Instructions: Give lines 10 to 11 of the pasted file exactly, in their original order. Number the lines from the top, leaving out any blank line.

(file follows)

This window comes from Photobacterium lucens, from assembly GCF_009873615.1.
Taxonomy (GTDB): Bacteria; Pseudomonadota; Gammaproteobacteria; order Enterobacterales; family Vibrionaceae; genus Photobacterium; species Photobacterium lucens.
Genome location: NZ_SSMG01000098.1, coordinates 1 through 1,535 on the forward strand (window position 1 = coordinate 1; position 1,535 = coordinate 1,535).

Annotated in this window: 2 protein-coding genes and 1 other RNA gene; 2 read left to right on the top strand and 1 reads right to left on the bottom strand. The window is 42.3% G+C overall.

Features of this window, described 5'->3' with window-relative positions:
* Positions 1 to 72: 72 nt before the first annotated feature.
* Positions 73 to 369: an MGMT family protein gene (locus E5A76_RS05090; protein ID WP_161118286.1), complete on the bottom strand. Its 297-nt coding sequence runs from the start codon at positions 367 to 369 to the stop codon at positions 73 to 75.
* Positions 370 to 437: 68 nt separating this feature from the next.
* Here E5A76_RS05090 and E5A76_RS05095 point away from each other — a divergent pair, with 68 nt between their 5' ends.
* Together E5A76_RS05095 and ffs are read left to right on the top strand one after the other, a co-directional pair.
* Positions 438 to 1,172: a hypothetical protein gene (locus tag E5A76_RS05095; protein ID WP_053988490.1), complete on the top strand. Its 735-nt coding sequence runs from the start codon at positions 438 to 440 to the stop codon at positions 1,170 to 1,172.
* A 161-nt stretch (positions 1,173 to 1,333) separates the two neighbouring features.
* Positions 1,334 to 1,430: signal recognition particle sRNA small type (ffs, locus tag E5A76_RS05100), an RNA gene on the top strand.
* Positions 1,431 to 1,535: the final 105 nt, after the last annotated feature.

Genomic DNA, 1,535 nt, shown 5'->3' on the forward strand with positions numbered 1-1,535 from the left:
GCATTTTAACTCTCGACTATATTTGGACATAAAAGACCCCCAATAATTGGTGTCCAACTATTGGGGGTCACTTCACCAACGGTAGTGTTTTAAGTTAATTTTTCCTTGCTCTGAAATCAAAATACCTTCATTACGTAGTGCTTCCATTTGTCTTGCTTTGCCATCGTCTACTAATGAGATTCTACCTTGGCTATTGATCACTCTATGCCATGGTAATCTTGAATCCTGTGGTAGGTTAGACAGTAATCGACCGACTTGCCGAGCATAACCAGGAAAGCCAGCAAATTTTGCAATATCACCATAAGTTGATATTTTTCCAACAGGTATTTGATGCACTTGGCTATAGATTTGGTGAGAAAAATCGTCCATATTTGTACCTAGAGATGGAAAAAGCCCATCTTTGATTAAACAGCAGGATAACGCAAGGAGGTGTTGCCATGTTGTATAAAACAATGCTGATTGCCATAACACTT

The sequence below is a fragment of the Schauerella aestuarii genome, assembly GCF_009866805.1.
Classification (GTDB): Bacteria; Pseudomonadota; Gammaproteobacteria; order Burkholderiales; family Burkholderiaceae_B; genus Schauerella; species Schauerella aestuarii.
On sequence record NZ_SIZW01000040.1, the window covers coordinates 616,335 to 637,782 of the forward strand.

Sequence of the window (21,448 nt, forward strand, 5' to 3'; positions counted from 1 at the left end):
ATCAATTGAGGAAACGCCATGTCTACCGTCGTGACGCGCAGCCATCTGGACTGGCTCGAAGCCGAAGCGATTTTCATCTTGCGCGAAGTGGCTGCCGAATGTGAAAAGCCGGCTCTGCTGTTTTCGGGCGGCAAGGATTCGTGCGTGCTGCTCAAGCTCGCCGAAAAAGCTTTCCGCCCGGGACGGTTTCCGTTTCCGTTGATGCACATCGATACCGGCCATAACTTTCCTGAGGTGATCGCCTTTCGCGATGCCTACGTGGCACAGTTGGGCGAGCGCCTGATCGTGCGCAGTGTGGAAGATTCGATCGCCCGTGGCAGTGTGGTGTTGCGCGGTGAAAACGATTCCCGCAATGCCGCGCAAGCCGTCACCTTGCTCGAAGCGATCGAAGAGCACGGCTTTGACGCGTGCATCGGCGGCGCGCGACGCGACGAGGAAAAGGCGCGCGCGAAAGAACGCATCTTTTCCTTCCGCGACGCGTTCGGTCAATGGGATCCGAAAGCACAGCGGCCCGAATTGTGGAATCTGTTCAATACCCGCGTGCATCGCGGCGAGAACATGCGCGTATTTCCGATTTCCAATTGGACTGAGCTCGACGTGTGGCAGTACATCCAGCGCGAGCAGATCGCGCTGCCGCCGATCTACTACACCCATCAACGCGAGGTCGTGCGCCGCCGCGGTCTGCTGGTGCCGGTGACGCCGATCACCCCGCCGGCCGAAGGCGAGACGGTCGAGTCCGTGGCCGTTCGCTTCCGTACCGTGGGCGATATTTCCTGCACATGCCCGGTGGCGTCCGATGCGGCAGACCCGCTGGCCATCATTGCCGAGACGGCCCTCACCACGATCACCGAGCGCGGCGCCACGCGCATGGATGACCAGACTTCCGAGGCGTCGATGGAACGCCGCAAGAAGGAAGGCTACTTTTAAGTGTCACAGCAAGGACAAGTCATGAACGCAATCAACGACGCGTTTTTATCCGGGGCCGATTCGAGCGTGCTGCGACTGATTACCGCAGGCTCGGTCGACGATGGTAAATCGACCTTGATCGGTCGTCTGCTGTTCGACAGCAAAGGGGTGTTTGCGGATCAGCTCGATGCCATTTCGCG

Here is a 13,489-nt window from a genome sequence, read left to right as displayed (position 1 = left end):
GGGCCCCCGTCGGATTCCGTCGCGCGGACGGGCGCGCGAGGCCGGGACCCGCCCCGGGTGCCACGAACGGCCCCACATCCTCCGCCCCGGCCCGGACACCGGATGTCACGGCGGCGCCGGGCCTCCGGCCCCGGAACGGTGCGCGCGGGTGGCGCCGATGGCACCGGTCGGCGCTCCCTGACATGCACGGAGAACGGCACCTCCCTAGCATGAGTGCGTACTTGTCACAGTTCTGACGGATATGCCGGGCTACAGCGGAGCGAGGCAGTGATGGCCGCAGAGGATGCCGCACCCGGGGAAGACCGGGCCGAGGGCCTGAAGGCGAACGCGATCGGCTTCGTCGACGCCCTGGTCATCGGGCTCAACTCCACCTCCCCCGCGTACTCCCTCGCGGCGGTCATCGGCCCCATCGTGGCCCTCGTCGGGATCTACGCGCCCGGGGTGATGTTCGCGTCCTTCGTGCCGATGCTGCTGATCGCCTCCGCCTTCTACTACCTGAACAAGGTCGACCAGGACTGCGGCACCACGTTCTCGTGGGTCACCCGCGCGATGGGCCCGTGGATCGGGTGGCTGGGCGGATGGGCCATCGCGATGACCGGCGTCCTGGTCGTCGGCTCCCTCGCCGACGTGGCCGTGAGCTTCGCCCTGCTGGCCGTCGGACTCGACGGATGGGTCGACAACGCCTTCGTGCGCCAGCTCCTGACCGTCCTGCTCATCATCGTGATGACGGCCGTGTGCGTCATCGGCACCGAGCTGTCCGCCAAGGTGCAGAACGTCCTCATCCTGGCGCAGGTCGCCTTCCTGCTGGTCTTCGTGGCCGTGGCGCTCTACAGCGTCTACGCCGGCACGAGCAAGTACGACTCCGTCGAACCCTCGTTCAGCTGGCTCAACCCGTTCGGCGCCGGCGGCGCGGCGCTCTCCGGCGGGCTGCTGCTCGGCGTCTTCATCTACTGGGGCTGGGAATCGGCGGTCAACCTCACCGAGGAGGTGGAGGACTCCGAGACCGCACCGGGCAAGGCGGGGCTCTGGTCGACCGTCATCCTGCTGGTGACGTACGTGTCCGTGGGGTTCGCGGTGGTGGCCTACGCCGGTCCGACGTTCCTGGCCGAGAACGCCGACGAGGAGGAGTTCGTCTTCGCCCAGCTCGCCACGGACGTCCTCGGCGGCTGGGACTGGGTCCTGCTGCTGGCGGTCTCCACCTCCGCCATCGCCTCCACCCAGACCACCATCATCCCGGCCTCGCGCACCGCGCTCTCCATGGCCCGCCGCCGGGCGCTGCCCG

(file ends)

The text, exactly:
* Together E5A76_RS05095 and ffs are read left to right on the top strand one after the other, a co-directional pair.
* Positions 438 to 1,172: a hypothetical protein gene (locus tag E5A76_RS05095; protein ID WP_053988490.1), complete on the top strand. Its 735-nt coding sequence runs from the start codon at positions 438 to 440 to the stop codon at positions 1,170 to 1,172.